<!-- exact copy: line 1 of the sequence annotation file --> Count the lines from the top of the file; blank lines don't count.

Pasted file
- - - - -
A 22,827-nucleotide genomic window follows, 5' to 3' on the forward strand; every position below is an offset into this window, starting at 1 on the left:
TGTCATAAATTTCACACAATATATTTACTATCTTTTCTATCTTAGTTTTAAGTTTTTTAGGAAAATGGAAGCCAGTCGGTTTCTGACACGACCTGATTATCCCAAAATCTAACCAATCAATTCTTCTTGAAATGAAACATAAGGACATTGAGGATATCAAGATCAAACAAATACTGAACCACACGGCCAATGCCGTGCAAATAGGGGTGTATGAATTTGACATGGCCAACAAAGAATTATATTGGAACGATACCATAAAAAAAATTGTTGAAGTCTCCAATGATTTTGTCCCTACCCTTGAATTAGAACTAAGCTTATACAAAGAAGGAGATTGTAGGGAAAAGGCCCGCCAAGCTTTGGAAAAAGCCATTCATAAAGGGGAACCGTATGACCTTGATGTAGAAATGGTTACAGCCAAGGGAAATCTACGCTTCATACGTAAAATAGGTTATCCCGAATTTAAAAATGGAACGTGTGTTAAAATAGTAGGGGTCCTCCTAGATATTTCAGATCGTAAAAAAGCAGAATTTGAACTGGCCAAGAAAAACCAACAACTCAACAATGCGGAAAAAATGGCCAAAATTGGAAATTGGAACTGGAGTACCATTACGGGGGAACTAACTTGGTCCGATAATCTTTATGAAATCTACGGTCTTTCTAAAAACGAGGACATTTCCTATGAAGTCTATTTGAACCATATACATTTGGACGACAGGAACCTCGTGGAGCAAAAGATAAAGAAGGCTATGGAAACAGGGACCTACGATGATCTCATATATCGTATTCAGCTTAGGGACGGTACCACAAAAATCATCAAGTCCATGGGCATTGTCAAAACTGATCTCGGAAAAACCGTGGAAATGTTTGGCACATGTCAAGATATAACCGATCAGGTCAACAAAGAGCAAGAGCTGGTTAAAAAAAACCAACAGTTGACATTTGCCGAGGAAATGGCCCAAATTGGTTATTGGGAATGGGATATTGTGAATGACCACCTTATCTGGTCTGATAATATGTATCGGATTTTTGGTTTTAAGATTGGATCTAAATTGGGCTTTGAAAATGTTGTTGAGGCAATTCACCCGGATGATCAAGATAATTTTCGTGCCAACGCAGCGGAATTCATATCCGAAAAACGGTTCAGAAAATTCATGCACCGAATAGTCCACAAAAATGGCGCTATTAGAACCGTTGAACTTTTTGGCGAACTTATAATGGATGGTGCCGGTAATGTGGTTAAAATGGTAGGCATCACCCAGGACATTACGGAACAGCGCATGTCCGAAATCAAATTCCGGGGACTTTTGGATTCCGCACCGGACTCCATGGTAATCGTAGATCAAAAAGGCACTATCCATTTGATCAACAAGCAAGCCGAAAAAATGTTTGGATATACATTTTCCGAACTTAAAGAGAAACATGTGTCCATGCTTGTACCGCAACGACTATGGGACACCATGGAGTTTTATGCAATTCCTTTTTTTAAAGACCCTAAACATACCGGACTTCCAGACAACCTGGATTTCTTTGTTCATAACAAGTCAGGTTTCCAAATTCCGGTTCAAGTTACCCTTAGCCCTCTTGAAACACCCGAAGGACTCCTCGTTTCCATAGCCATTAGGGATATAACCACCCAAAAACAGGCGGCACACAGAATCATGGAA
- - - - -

A 22,827-nucleotide genomic window follows, 5' to 3' on the forward strand; every position below is an offset into this window, starting at 1 on the left: